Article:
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In this course, Chaz Chumley takes you through the process of transitioning a Drupal website to a responsive model that automatically tailors and sizes content for a wide range of displays, from desktops to mobile devices.
The course starts with setting up the Drupal environment in Acquia and defines some basic principles of responsive design before moving on to creating a new Drupal theme with fluid layouts, fluid media, and responsive tables and forms. Chaz also covers writing media queries, which allow you to create different style sheets for each device type.
The course wraps up with a look at Respond.js and content-aware image sizing in Drupal—responsive design tools that can optimize your project for maximum performance.
When you think about in Drupal, you may not always think about tabular data. But in general, there are only two places you may have tabular data to work with. The first is the end user, creating tabular data using the WYSIWYG inside a node or a block, the other is the output of the view of data from various content types. In this section we will cover tabular data in views and how to modify the HTML for our needs so that we can apply the responsive table's techniques we learned in the previous movie. To begin with, I am already logged in, but if you need to log in, do so at this time and then go ahead and navigate over to Structure and Views.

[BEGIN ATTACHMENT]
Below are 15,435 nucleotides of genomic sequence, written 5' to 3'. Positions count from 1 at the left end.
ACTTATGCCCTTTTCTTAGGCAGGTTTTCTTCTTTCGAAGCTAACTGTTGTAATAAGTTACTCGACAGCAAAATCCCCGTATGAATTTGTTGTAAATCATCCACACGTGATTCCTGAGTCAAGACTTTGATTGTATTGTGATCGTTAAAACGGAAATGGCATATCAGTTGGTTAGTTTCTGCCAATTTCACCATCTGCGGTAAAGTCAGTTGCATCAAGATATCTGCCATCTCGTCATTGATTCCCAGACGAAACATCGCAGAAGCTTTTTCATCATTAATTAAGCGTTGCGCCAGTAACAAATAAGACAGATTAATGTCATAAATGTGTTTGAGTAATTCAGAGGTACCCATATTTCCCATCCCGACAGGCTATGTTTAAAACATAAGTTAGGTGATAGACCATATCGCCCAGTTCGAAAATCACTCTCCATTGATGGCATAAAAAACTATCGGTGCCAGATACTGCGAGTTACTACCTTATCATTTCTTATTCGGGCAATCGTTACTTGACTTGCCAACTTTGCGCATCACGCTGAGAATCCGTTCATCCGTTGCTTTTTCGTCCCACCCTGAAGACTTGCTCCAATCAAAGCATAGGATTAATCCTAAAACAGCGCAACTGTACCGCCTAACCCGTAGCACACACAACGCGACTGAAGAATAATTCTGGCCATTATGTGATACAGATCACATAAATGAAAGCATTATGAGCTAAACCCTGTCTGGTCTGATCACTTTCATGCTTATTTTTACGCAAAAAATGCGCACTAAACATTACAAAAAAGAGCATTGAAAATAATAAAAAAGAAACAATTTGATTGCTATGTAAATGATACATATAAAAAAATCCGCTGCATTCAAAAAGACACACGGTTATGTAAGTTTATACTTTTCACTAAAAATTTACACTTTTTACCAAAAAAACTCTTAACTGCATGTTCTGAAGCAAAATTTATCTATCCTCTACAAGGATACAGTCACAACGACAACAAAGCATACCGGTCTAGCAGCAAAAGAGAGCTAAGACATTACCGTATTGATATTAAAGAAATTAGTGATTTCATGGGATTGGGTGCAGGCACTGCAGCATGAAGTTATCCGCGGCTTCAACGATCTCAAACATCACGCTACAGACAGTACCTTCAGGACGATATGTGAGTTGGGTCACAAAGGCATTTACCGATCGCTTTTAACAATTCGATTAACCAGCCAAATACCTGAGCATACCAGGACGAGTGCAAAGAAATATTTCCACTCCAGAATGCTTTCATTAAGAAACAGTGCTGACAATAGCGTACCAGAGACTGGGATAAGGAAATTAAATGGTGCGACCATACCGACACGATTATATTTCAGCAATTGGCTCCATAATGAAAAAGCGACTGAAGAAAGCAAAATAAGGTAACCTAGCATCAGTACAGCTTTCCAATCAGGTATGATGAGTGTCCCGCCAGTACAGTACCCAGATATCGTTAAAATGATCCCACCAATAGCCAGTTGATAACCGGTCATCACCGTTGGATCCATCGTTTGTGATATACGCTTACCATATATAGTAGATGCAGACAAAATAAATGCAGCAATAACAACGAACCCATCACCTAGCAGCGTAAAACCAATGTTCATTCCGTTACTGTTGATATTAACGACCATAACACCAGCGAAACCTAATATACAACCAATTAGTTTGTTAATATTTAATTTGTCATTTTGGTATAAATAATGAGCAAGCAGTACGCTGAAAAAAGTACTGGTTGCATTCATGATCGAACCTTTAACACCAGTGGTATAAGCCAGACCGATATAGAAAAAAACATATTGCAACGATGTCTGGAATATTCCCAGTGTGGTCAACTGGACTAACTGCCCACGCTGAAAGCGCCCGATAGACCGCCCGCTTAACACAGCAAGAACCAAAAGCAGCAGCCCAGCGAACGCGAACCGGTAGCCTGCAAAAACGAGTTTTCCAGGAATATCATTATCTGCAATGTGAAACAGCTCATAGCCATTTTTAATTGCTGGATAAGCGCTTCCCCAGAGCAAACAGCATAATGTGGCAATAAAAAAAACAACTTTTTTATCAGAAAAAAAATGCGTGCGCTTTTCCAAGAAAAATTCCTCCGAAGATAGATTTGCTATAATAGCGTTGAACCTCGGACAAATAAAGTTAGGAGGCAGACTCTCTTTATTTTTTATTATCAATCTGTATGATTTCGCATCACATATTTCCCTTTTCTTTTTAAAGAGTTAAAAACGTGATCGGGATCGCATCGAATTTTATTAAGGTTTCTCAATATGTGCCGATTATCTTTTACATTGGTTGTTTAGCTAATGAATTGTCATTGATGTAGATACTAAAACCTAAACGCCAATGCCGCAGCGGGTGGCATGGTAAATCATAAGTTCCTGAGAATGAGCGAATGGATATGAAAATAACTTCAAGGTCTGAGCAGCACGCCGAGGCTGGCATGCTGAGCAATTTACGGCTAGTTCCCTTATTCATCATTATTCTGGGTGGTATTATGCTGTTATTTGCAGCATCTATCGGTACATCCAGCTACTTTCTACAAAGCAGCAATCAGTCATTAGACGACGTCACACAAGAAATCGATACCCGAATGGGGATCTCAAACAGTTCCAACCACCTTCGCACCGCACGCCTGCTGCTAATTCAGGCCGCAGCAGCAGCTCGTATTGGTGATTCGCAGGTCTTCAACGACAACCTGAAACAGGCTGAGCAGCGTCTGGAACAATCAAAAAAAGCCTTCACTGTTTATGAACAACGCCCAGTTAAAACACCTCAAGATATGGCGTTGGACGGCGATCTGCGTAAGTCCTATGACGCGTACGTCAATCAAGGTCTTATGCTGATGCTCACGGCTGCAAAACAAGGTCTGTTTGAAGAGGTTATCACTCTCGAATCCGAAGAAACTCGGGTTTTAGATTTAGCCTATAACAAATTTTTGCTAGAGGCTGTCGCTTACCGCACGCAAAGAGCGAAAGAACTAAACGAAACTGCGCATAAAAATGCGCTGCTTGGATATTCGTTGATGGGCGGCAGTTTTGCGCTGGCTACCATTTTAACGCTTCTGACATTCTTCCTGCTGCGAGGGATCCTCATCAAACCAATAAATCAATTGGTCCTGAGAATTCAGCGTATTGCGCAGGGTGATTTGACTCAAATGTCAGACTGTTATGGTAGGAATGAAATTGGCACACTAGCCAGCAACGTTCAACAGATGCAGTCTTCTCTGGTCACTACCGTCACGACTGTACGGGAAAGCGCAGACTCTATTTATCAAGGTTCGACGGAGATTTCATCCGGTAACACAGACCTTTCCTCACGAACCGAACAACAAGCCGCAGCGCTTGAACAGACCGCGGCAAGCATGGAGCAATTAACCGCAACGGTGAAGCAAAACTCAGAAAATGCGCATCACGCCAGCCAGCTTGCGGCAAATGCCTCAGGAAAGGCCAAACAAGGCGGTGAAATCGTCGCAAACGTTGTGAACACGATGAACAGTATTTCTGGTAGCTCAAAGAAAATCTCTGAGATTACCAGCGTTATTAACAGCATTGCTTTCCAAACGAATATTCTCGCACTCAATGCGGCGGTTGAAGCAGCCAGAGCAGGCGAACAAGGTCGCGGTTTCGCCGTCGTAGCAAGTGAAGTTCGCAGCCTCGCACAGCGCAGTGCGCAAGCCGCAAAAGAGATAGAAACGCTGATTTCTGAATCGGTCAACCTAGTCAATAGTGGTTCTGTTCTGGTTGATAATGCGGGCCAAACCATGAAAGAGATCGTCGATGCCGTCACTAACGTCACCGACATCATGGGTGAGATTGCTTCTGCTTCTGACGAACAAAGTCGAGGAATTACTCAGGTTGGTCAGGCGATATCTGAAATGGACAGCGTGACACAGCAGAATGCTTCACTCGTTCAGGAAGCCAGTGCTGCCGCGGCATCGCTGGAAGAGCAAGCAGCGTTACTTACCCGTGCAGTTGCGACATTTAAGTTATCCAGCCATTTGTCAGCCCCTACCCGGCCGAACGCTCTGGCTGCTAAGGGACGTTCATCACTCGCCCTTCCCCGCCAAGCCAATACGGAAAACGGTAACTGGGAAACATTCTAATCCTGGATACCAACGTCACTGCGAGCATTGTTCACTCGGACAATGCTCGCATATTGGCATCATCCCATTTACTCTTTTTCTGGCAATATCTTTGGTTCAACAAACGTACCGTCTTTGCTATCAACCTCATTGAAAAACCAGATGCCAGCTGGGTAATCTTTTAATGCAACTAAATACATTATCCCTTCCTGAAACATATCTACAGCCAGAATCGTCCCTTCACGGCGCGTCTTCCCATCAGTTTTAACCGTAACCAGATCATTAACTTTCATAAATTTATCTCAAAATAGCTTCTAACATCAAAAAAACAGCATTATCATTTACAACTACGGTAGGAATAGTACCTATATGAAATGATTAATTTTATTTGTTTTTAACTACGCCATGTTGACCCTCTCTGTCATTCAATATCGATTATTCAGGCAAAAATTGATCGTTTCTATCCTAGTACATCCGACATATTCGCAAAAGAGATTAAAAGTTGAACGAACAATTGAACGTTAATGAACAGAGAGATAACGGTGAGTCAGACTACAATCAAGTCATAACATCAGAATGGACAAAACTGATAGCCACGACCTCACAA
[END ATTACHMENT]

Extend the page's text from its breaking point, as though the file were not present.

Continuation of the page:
In order to do this technique, I actually need to create a view first. so I am going to go ahead and click on Add new view, I am going to give this View a name of tables, and then this is going to be a Content Of Type All. I am going to create a page called tables with the Path of tables and the Display Format is going to be Table of fields. From here I am going to click on Continue & edit, and right now if I scroll down all I have is a table of the Titles of the content that is currently inside my Drupal instance, I want to add a couple of more columns.
Let's go to FIELDS, click on add, Filter the Content, and let's look for the Author uid. We'll go ahead and select that click Apply, leave the defaults and click Apply (all displays). Now if I scroll down I have two columns of data. Let's go ahead and add one more column. Scroll back up to FIELDS, click on add, Filter the Content, and this time let's look for let's say the Last comment author. Go ahead and select that, click on Apply (all displays), Apply (all displays) again, and now I should have three columns of data. That works for me.
Go ahead and scroll back up and click on Save. Now that I have a view that has tabular data in it, let's go ahead and browse to that page real quick and see what we have. Remember, this is called tables, so if I go to the tables page--here you go--I see a table of tabular data on this particular page, and if I go to resize it, I am back to the squishy squeezed-in problem that we have with most tables. Let's go ahead and open up the Chrome developer tools, let's go ahead and inspect the table, and if we notice here we have this class of views-table cols-3 which may help us while doing some theming; however, I need to be able to put the class of responsive on here, and currently the only way to do this is by actually creating a views template. Let's take a look at how to do that.